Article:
The ubiquitin-proteasome pathway regulates many basic cellular processes and has been proven to be a promising target for cancer therapy. Bortezomib is the first U.S. Food and Drug Administration (FDA) approved proteasome inhibitor used in the treatment of newly diagnosed multiple myeloma, relapsed/refractory multiple myeloma, and mantle cell lymphoma. The anti-cancer mechanisms of bortezomib elucidated by preclinical studies include: upregulation of proapoptotic proteins (e.g., Noxa, IκB), inhibition of NFκB and its anti-apoptotic target genes, suppression of several anti-apoptotic proteins (e.g., Bcl-XL, Bcl-2, and STAT-3), down-regulation of expression of several proteins involved in DNA repair pathways, and induction of endoplasmic reticulum (ER) stress and pro-apoptotic Unfolded Protein Response (UPR). Bortezomib has potent chemo-/radio-sensitizing effects and can overcome traditional drug resistance in tumors when used in combination with potential chemotherapies. Although bortezomib has been successful in improving clinical outcomes when used in hematological malignancies, relapse may occur in those patients who responded initially. Furthermore, some cytotoxicities (such as peripheral neuropathy) were found to be associated with bortezomib treatment. These observations have encouraged researchers to search for the next generation proteasome inhibitors (including carfilzomib and marizomib) that could overcome bortezomib resistance and have improved properties, reduced toxicities, and broader anticancer activities, based on the lessons learned from the mechanisms and use of bortezomib. This review summarizes the current status of bortezomib as well as several other proteasome inhibitors that are currently under clinical and preclinical investigation.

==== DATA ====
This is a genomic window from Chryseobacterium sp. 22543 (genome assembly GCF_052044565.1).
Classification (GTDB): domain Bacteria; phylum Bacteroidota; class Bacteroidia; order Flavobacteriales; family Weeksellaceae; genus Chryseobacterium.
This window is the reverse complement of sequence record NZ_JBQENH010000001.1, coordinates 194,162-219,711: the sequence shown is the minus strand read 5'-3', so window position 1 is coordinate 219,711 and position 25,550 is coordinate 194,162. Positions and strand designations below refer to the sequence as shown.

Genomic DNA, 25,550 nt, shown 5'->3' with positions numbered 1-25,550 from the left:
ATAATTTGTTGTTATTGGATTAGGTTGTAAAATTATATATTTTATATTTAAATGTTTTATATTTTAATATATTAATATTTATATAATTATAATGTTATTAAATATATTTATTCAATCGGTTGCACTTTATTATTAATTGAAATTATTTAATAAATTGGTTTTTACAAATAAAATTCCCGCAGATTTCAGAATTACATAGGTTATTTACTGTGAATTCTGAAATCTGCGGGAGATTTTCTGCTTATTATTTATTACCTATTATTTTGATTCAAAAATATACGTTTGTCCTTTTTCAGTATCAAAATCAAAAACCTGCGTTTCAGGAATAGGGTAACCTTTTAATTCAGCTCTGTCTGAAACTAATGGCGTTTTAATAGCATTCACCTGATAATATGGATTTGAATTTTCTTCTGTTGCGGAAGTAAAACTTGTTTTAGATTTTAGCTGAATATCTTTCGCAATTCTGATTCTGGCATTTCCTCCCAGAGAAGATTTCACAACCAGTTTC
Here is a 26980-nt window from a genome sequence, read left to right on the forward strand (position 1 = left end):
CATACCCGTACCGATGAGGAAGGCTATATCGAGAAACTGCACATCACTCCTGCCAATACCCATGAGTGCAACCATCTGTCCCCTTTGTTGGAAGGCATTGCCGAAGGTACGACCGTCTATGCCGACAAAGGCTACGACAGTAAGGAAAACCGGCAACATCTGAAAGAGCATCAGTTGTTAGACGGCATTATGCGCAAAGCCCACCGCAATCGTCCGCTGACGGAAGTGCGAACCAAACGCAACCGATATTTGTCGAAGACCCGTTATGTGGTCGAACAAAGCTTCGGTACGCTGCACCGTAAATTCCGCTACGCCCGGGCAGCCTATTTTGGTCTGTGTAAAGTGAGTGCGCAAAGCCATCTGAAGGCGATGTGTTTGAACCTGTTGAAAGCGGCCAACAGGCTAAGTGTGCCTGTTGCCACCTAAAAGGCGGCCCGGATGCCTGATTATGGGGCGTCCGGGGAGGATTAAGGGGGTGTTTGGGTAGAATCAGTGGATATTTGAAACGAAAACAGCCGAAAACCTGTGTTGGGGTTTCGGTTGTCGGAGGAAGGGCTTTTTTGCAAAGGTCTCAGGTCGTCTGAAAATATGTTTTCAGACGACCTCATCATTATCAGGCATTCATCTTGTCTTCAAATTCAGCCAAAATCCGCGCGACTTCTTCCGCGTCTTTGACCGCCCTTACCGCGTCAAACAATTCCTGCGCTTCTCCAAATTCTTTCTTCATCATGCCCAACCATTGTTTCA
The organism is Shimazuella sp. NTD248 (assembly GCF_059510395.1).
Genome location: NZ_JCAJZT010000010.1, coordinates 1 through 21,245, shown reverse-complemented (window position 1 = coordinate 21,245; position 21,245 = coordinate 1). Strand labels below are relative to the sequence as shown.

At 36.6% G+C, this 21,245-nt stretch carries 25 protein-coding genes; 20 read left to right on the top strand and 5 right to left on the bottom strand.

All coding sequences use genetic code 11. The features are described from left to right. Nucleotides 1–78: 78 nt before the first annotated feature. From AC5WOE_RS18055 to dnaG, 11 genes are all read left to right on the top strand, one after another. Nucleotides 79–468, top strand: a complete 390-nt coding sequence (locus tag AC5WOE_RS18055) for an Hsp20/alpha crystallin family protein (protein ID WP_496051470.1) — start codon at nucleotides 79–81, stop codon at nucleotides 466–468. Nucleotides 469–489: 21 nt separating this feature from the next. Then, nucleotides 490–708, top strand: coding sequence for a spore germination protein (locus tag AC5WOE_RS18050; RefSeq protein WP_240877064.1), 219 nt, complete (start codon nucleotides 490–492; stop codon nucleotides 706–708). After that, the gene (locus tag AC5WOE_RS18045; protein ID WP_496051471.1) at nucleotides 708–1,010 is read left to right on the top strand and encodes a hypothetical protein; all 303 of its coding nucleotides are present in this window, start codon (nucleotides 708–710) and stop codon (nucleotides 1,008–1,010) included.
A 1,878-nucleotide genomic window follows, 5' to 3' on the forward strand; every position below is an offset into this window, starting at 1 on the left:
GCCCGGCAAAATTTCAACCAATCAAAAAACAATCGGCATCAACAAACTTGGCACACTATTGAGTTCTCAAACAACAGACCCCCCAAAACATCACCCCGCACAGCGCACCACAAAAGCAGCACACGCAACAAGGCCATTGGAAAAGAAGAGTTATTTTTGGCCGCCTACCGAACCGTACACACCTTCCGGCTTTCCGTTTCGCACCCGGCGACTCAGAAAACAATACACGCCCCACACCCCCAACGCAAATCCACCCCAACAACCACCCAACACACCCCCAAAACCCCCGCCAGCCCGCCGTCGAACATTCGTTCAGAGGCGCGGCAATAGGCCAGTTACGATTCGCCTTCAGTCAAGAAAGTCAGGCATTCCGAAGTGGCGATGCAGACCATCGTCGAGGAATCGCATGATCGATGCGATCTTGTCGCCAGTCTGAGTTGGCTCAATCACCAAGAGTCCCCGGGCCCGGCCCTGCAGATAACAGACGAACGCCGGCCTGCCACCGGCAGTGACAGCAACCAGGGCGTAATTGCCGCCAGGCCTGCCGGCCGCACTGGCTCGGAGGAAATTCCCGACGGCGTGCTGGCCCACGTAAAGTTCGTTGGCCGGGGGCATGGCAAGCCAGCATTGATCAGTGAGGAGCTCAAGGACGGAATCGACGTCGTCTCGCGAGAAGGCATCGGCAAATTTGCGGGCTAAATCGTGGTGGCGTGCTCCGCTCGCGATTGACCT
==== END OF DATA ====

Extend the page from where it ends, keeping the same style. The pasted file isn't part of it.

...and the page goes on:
© Discovery Medicine